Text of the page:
How Is Hypopnea Different From Sleep Apnea?
An apnea is a total cessation of breathing, as opposed to the shallow breathing that occurs during a hypopnea. Breathing events include both hypopneas and apneas. Many different breathing abnormalities manifest themselves during sleep, and the phrase “sleep apnea” is used to describe all of them.
A person is often given a diagnosis of either obstructive or central sleep apnea when they experience more hypopneas and apneas than what is considered healthy. The type of sleep apnea diagnosis given depends on the cause of the apneas and hypopneas.
When a patient has more hypopneas and apneas than normal, a diagnosis of obstructive or central sleep apnea is commonly made. The apneas and hypopneas’ origins inform the diagnosis of sleep apnea.
Symptoms of Hypopnea
If a patient has more hypopneas and apneas than normal, he or she may be diagnosed with obstructive or central sleep apnea. The apneas and hypopneas’ etiology determines the sleep apnea classification assigned.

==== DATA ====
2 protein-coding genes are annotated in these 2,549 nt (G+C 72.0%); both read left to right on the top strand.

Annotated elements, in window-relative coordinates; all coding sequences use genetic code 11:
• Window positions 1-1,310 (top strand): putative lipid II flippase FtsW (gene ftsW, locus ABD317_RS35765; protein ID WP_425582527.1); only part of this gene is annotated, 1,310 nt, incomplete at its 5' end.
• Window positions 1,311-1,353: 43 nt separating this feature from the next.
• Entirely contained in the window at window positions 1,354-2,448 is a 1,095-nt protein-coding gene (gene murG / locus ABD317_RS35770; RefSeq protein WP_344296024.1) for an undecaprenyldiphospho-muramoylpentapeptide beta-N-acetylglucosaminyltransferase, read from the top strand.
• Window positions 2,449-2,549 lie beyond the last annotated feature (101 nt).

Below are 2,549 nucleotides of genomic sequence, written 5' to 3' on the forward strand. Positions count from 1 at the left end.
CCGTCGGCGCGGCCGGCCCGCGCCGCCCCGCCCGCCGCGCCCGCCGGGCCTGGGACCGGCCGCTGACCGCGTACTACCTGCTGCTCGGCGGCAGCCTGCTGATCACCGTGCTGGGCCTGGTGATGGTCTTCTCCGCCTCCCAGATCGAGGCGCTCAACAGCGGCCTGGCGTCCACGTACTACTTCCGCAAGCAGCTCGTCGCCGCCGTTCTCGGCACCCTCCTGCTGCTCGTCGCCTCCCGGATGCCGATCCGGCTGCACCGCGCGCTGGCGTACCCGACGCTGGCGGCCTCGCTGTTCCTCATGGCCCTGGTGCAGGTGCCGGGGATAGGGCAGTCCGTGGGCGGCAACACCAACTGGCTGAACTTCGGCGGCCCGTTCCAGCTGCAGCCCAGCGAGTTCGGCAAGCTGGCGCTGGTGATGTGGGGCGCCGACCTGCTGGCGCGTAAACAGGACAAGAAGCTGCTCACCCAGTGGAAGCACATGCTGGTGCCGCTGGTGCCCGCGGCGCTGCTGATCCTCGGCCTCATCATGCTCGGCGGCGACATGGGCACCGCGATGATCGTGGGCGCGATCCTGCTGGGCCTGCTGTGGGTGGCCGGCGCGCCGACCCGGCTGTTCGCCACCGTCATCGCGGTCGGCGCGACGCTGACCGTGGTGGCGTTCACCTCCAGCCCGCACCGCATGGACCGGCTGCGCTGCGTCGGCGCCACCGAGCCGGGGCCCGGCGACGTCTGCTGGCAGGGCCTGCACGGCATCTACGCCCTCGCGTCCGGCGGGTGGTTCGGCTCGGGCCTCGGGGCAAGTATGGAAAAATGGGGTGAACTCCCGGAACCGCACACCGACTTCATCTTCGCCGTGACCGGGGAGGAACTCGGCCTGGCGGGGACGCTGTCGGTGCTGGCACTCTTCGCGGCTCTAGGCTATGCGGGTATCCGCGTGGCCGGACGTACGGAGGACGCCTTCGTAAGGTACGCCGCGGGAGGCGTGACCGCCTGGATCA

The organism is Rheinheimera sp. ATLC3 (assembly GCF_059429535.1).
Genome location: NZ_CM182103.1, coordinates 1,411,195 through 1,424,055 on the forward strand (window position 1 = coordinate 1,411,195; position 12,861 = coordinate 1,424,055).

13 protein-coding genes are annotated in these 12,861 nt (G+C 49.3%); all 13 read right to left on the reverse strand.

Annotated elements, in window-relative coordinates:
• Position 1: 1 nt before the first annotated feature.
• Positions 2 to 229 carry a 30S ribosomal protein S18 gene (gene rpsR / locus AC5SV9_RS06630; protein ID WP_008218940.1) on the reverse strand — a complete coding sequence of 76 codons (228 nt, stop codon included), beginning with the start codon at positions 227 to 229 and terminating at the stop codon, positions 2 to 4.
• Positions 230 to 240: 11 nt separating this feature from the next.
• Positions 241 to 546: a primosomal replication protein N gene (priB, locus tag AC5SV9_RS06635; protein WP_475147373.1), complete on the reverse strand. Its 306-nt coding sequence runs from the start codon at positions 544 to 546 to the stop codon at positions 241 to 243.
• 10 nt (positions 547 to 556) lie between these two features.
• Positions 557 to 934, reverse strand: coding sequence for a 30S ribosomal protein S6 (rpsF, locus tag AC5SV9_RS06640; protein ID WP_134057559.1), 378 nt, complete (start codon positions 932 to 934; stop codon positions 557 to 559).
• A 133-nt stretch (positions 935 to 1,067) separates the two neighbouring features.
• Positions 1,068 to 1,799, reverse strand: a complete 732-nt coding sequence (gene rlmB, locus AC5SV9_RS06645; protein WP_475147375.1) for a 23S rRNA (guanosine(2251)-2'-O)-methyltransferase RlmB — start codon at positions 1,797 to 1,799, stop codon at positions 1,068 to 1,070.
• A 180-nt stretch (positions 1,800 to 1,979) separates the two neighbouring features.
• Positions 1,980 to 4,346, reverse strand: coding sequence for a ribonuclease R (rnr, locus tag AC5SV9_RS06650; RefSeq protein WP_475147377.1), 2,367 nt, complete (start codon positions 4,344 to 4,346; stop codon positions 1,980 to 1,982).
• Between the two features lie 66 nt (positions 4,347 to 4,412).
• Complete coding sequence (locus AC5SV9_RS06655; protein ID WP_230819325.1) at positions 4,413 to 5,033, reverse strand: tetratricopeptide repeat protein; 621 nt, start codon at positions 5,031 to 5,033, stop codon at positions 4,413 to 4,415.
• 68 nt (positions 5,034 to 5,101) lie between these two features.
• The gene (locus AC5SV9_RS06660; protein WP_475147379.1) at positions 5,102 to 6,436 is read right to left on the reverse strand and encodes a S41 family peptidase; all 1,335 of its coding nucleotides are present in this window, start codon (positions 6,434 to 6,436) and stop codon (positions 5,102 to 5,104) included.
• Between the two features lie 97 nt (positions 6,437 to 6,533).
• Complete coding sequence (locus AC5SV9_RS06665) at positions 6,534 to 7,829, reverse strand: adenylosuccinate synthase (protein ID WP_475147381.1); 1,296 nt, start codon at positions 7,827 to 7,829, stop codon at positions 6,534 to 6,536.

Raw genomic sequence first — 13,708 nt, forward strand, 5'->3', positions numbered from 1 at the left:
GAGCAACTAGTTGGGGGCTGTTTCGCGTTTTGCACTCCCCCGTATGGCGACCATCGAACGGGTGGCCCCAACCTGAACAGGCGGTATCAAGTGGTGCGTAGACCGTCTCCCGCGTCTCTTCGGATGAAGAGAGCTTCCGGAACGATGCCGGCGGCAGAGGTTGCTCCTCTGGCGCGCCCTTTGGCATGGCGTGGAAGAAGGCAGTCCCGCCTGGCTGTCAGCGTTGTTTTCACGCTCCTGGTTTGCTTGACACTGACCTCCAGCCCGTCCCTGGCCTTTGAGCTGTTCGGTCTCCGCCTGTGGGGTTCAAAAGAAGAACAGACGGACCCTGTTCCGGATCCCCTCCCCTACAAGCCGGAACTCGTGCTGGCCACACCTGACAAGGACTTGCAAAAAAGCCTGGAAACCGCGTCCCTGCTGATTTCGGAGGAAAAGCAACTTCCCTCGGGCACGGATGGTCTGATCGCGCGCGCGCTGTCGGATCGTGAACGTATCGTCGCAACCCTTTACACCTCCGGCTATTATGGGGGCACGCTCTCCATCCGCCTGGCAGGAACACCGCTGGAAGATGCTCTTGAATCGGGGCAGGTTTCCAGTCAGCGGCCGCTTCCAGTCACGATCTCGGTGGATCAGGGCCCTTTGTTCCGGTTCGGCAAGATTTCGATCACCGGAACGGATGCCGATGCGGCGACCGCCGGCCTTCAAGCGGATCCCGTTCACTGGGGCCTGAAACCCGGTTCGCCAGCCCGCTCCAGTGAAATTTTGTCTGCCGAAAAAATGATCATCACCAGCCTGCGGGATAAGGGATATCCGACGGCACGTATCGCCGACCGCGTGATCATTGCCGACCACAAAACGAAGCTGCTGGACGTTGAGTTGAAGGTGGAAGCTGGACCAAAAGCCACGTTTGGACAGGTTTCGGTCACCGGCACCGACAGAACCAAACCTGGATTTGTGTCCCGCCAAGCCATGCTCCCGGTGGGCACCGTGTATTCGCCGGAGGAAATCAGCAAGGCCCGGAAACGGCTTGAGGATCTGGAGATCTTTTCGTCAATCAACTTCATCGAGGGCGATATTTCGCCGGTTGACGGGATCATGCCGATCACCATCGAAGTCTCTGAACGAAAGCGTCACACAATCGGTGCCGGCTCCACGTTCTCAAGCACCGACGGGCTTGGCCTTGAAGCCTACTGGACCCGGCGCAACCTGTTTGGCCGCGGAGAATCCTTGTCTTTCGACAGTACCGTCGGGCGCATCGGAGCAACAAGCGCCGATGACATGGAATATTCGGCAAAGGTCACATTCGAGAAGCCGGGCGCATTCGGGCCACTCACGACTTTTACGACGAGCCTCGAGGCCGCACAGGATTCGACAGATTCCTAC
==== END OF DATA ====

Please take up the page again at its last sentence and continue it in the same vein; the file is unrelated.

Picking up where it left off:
- Roaring snores
- Excessive drowsiness during the day
- Dissatisfied with the lack of revitalization brought on by waking
- Needing to get up in the middle of the night to use the restroom
- Sleep-related choking and gasping
- Migraine in the morning
- Insufficiency in the sack
- Negative states of mind
- Constant stuffiness in the nose
- Progress in weight growth
Partners of people with sleep apnea may experience sleep disruption from snoring and other symptoms. Anecdotal data reveals that apnea and hypopnea are sometimes only diagnosed when the bed partner of the individual with the disease complains about the snoring and encourages assessment.
Causes of Hypopnea
In obstructive sleep apnea, the airway becomes partially closed, leading to obstructive hypopneas. Obesity and hypothyroidism are two disorders that can contribute to a constricted airway and a more noticeable throat. The size or form of a person’s tonsils or jaw can also contribute to airway narrowing and the development of obstructive hypopneas. Hyperventilation in children is typically caused by enlarged tonsils or adenoids.